These are movies that treat love as a four-letter word; that bring Cupid down with a rocket launcher.
Are you lovesick? And by that I mean are you sick of love—especially the way it’s idealized and romanticized? Does the mere sight of mushy movie posters, like the one for Safe Haven—the latest dollop of romantic goop from Nicholas (The Notebook) Sparks, strategically opening Valentine’s Day—make you want to toss your cookies? Then chances are that you’ve had some recent unhappy experience with love, and the last thing you need at this time of year is to watch films that celebrate it. Fortunately, there are cinematic cures for all kinds of love-gone-bad. The following are a few choice flicks that offer sober, if not cynical, views on the most glorified of emotions. These are movies that treat love as a four-letter word; that bring Cupid down with a rocket launcher. Take a dose of the one that best fits your situation. Repeat if necessary.
To help you face the fact that she/he was just not that into you: Few films have captured unrequited love’s euphoric highs and despairing lows as accurately or as funnily as the roller-coaster anti–romcom (500) Days of Summer (2009). Joseph Gordon-Levitt is at his hangdog best as a greeting-card writer in thrall to a lovely, maddening fellow employee (played with charming elusiveness by Zooey Deschanel). He’s head-over-heels; she kinda-sorta likes him. His desperate efforts to pin down the exact nature of their relationship are like trying to lasso a butterfly. This is a movie for any lover who has been on the receiving end of those dagger-to-the-heart breakup words, “But you’re still my best friend.”
To show you that marriage can be a blood sport: Richard Burton’s recently published diaries reveal that during his marriage to Elizabeth Taylor, the two of them fought almost daily. It was excellent training for Who’s Afraid of Virginia Woolf (1966), a scorching screen adaptation of Edward Albee’s play. As George and Martha, a middle-aged couple drowning in booze and disappointments, Liz and Dick sling vicious insults at each other like vials of acid. For an evening’s entertainment, they rope in a naïve young couple (George Segal and Sandy Dennis) and proceed to savage them, too. By the end, the sad secrets at the heart of both relationships have been exposed. This film should be mandatory viewing before applying for a marriage licence.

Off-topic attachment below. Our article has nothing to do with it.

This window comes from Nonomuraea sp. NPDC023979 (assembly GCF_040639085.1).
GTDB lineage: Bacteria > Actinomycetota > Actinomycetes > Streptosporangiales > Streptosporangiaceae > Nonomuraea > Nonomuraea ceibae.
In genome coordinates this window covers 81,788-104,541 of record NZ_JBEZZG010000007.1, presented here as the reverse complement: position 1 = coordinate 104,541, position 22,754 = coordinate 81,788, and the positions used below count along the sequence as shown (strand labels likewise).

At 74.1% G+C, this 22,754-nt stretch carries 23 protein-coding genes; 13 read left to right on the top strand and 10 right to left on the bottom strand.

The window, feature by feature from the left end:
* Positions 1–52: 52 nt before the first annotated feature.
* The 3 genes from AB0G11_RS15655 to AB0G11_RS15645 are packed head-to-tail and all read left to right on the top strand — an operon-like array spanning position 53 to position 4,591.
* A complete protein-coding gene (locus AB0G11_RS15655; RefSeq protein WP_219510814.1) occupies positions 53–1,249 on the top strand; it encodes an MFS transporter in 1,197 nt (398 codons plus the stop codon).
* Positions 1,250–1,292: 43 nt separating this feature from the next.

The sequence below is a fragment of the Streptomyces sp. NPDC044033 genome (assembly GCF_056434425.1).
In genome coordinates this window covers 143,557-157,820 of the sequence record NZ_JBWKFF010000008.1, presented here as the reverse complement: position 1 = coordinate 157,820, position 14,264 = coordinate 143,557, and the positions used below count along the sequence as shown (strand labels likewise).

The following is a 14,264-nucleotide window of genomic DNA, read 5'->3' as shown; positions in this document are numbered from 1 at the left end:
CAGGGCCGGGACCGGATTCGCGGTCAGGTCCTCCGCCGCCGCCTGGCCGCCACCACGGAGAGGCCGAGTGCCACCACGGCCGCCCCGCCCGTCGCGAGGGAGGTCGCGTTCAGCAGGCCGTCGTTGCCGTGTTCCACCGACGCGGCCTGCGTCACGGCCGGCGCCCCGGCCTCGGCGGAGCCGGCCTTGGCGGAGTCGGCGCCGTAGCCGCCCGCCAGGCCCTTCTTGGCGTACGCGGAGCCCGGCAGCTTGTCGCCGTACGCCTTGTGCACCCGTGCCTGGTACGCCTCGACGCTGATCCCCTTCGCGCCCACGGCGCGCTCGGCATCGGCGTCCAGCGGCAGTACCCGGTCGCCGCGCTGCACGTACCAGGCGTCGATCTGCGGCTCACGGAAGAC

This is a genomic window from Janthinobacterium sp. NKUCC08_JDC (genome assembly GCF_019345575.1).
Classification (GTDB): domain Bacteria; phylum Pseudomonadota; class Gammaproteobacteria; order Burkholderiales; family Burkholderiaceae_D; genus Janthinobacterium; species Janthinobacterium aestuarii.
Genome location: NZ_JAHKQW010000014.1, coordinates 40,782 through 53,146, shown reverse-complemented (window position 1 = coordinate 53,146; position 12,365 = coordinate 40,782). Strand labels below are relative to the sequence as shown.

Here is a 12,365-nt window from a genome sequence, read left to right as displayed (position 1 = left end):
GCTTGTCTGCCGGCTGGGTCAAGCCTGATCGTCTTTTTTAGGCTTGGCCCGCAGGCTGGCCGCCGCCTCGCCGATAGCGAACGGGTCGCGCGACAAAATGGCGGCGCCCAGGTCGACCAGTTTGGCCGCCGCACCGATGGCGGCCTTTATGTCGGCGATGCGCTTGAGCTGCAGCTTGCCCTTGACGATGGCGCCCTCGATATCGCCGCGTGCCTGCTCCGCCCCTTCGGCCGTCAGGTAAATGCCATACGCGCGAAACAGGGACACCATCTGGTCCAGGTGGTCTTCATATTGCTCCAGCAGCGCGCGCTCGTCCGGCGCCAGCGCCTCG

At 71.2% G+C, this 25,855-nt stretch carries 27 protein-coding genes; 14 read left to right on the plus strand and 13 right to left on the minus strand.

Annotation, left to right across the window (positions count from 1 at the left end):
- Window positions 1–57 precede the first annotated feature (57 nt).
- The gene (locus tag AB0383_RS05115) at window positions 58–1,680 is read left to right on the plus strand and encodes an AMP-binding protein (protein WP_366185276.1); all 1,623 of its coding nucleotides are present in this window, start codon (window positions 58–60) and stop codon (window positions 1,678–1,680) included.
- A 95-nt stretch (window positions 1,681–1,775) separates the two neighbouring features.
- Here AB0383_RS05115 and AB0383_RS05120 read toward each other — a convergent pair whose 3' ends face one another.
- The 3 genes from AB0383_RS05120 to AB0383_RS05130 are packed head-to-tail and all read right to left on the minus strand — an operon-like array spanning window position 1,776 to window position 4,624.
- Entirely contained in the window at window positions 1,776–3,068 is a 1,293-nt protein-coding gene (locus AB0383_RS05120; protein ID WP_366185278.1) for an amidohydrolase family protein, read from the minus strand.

To remind you that love-and-marriage is overrated: The Cinderella myth takes it on the chin in Lola Versus (2012), an unjustly maligned comedy that subverts its romcom conventions. The inimitable Greta Gerwig is Lola, a grad student on the verge of 30, whose long-time boyfriend-turned-fiancé (Joel Kinnaman) suddenly gets cold feet. When he dumps her, Lola’s initial response is to go fetal and gorge on potato chips. Her next is to try and make him jealous by sleeping with their mutual male best friend (Hamish Linklater). After bottoming out emotionally and alienating all her pals, she comes to the startling conclusion that maybe trying to be a better person is more important than finding your prince.
To help you remember that romantic fantasies are just that—fantasies: In Lina Wertmüller’s sex-and-politics comedy Swept Away… (1974), Giancarlo Giannini plays a poor communist sailor harassed by Mariangela Melato’s rich-bitch capitalist—until the two are stranded on a desert island and she has to rely on his survival skills. Over time, their mutual loathing morphs into torrid love, as they begin to play out a primitive domination-and-submission relationship. But when the sailor thinks they can take that Neanderthal arrangement back to civilization, he gets a rude shock. As a date movie, this Italian classic is more likely to have couples arguing than snuggling.
And for the ultimate Valentine’s buzzkill: If you have the vague romantic notion that Sex Pistols bassist Sid Vicious and his girlfriend Nancy Spungen were punk-rock’s Romeo and Juliet, then Alex Cox’s determinedly grotty Sid and Nancy (1986) will set you straight. On their first date, Gary Oldman’s skeletal Sid winds up puking in the loo while Chloe Webb’s pudgy Nancy hands him toilet paper. On their second date, he sucks her dirty toes. She’s a whiny shrew; he stumbles about semi-comatose on heroin and walks through glass doors. It all ends in a murder-suicide scenario as messy and stupid as their lives. “Love kills,” sings Joe Strummer as the end credits roll. By then, you’ll find yourself feeling pretty good about being single.